It is interesting to note (see Talk:Graphene) that there were a number of previous attempts to make atomically thin graphitic films by using exfoliation techniques similar to the drawing method. Multilayer samples down to 10  nm in thickness were obtained. These efforts were reviewed in. Furthermore, a couple of very old papers were recently unearthed, in which researchers tried to isolate graphene, starting with intercalated compounds (see History and experimental discovery). These papers reported the observation of very thin graphitic fragments (possibly, monolayers) by transmission electron microscopy. Neither of the earlier observations was sufficient to “spark the graphene gold rush”, until the Science paper did so by reporting not only macroscopic samples of extracted atomic planes but, importantly, their unusual properties such as the bipolar transistor effect, ballistic transport of charges, large quantum oscillations, etc. The discovery of such interesting qualities intrinsic to graphene gave an immediate boost to further research, and several groups quickly repeated the initial result and moved further. These breakthroughs also helped to attract attention to other production techniques such as epitaxial growth of ultra-thin graphitic films. In particular, it has later been found that graphene monolayers grown on SiC and Ir are weakly coupled to these substrates (how weakly remains debated) and the graphene-substrate interaction can be passivated further.

Not only graphene but also free-standing atomic planes of boron nitride, mica, dichalcogenides and complex oxides were obtained by using the drawing method. Unlike graphene, the other 2D materials have so far attracted surprisingly little attention.

Epitaxial growth on silicon carbide

Yet another method is to heat silicon carbide to high temperatures (>1100 °C) to reduce it to graphene. This process produces a sample size that is dependent upon the size of the SiC substrate used. The face of the silicon carbide used for graphene creation, the silicon-terminated or carbon-terminated, highly influences the thickness, mobility and carrier density of the graphene.

Many important graphene properties have been identified in graphene produced by this method. For example, the electronic band-structure (so-called Dirac cone structure) has been first visualized in this material. Weak anti-localization is observed in this material and not in exfoliated graphene produced by the pencil trace method. Extremely large, temperature independent mobilities have been observed in SiC epitaxial graphene. They approach those in exfoliated graphene placed on silicon oxide but still much lower than mobilities in suspended graphene produced by the drawing method. It was recently shown that even without being transferred graphene on SiC exhibits the properties of massless Dirac fermions such as the anomalous quantum Hall effect.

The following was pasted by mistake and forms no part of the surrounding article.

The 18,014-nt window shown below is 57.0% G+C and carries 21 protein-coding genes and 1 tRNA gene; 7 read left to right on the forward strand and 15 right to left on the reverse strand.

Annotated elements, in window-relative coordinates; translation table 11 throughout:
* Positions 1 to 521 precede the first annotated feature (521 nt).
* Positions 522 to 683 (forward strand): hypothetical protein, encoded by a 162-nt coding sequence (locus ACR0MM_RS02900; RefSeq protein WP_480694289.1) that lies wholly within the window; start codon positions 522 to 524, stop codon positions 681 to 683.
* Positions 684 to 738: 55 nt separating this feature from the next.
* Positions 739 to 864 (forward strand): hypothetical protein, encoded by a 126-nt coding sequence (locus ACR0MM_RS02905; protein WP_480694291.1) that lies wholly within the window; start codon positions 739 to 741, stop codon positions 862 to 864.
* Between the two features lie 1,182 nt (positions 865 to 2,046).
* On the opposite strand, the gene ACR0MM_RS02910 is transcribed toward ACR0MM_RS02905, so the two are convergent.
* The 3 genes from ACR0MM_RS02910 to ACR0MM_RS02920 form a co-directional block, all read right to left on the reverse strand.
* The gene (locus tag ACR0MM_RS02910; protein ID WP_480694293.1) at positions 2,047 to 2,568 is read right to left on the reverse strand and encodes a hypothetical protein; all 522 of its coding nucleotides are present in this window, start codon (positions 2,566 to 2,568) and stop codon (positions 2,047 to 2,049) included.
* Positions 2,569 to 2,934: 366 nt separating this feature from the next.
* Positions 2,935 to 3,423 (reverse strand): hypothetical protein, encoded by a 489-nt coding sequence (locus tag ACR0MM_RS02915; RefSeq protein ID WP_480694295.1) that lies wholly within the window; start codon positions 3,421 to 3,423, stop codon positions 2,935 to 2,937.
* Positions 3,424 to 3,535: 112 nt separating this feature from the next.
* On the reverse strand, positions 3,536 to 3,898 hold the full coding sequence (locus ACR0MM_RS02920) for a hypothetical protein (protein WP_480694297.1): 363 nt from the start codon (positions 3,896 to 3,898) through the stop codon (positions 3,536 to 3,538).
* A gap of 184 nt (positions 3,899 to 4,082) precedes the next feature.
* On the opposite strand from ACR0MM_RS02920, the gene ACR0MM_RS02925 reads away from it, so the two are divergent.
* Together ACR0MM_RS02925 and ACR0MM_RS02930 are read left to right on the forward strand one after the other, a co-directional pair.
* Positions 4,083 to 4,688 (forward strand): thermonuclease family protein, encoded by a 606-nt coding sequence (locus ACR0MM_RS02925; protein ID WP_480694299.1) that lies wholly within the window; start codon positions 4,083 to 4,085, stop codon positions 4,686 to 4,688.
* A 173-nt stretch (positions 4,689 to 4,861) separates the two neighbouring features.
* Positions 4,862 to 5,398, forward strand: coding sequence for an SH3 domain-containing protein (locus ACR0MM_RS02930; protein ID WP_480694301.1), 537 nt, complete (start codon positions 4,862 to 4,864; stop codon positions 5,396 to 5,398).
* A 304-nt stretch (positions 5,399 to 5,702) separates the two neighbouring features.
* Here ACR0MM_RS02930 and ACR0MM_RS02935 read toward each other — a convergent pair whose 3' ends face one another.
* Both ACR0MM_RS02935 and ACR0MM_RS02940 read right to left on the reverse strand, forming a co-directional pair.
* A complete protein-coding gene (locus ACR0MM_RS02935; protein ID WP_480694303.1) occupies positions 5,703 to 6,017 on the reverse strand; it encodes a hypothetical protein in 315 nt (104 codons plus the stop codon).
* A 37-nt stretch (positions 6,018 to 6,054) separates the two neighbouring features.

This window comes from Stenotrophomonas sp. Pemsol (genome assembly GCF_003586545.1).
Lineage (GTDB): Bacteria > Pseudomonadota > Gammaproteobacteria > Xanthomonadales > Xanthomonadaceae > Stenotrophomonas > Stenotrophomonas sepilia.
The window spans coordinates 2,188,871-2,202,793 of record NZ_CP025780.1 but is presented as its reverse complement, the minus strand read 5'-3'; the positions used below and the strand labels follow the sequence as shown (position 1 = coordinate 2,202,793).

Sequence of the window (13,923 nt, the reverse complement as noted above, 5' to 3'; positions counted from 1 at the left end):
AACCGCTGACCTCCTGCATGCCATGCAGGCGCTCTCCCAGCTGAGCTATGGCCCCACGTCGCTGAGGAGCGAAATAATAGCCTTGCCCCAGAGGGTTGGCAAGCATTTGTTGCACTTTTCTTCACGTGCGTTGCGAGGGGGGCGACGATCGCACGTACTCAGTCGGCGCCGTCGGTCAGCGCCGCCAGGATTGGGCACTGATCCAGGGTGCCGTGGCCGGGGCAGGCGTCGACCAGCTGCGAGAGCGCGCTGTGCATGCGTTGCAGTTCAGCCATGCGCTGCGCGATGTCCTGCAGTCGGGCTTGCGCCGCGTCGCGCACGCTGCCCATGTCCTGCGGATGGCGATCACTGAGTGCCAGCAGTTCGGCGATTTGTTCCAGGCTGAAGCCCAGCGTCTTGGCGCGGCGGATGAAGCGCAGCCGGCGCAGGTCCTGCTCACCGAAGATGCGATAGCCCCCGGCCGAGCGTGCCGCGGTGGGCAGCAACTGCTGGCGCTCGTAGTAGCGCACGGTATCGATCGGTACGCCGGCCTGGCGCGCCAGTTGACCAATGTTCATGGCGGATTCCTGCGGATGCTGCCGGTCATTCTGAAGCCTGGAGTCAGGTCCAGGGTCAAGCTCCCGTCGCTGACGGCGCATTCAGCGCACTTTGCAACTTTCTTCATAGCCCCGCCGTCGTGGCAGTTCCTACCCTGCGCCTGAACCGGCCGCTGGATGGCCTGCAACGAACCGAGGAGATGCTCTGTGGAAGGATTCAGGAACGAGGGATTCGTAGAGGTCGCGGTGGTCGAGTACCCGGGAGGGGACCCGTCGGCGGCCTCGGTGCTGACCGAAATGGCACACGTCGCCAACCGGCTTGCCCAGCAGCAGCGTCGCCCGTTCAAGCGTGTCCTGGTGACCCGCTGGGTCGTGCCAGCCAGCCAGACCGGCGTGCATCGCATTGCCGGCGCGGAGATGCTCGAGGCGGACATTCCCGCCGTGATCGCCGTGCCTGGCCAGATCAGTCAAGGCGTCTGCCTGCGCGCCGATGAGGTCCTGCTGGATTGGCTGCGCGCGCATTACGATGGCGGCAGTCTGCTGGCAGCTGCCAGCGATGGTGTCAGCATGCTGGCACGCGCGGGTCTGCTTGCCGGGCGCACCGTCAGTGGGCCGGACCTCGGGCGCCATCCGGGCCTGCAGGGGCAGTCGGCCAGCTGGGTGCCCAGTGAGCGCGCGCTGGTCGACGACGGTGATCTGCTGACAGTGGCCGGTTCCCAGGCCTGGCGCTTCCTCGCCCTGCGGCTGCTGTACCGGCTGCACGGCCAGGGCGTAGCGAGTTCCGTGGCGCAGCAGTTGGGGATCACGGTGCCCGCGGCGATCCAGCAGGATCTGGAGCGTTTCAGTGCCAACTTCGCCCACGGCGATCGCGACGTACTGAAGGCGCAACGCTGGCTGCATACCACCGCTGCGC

The weak van der Waals forces that provide the cohesion of multilayer graphene stacks do not always affect the electronic properties of the individual graphene layers in the stack. That is, while the electronic properties of certain multilayered epitaxial graphenes are identical to that of a single graphene layer, in other cases the properties are affected as they are for graphene layers in bulk graphite. This effect is theoretically well understood and is related to the symmetry of the interlayer interactions.

Epitaxial graphene on silicon carbide can be patterned using standard microelectronics methods. The possibility of large integrated electronics on SiC epitaxial graphene was first proposed in 2004 by researchers at the Georgia Institute of Technology, only a couple of months after the discovery of isolated graphene made the drawing method. (A patent for graphene based electronics was applied for in 2003 and issued in 2006). Since then, important advances have been made. In 2008, researchers at MIT Lincoln Lab have produced hundreds of transistors on a single chip and in 2009, very high frequency transistors have been produced at the Hughes Research Laboratories on monolayer graphene on silicon carbide.

Epitaxial growth on metal substrates

This method uses the atomic structure of a metal substrate to seed the growth of the graphene (epitaxial growth). Graphene grown on ruthenium doesn’t typically yield a sample with a uniform thickness of graphene layers, and bonding between the bottom graphene layer and the substrate may affect the properties of the carbon layers. Graphene grown on iridium on the other hand is very weakly bonded, uniform in thickness, and can be made highly ordered. Like on many other substrates, graphene on iridium is slightly rippled. Due to the long-range order of these ripples generation of minigaps in the electronic band-structure (Dirac cone) becomes visible. High-quality sheets of few layer graphene exceeding 1 cm2 (0.2 sq in) in area have been synthesized via chemical vapor deposition on thin nickel films. These sheets have been successfully transferred to various substrates, demonstrating viability for numerous electronic applications. An improvement of this technique has been found in copper foil where the growth automatically stops after a single graphene layer, and arbitrarily large graphene films can be created.

Hydrazine reduction

Researchers have developed a method of placing graphene oxide paper in a solution of pure hydrazine (a chemical compound of nitrogen and hydrogen), which reduces the graphene oxide paper into single-layer graphene.

Sodium reduction of ethanol

A recent publication has described a process for producing gram-quantities of graphene, by the reduction of ethanol by sodium metal, followed by pyrolysis of the ethoxide product, and washing with water to remove sodium salts.

From nanotubes

Experimental methods for the production of graphene ribbons are reported consisting of cutting open nanotubes. In one such method multi walled carbon nanotubes are cut open in solution by action of potassium permanganate and sulfuric acid. In another method graphene nanoribbons are produced by plasma etching of nanotubes partly embedded in a polymer film.